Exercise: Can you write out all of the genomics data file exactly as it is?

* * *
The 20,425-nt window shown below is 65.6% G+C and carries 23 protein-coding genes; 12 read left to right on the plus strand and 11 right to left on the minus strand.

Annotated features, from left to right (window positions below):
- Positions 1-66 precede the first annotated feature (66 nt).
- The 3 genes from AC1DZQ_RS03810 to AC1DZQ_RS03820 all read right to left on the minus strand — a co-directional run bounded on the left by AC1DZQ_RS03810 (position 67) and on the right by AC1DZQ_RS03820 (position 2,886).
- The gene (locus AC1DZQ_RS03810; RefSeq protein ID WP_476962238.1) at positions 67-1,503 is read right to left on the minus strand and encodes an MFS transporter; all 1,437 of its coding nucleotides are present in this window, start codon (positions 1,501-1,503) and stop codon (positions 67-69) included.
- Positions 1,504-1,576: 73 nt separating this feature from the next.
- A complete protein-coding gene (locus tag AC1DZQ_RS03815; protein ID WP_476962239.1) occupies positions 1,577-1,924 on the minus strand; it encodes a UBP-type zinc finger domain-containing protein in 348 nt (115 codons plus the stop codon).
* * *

The 20,425-nt window shown below is 65.6% G+C and carries 23 protein-coding genes; 12 read left to right on the plus strand and 11 right to left on the minus strand.

Annotated features, from left to right (window positions below):
- Positions 1-66 precede the first annotated feature (66 nt).
- The 3 genes from AC1DZQ_RS03810 to AC1DZQ_RS03820 all read right to left on the minus strand — a co-directional run bounded on the left by AC1DZQ_RS03810 (position 67) and on the right by AC1DZQ_RS03820 (position 2,886).
- The gene (locus AC1DZQ_RS03810; RefSeq protein ID WP_476962238.1) at positions 67-1,503 is read right to left on the minus strand and encodes an MFS transporter; all 1,437 of its coding nucleotides are present in this window, start codon (positions 1,501-1,503) and stop codon (positions 67-69) included.
- Positions 1,504-1,576: 73 nt separating this feature from the next.
- A complete protein-coding gene (locus tag AC1DZQ_RS03815; protein ID WP_476962239.1) occupies positions 1,577-1,924 on the minus strand; it encodes a UBP-type zinc finger domain-containing protein in 348 nt (115 codons plus the stop codon).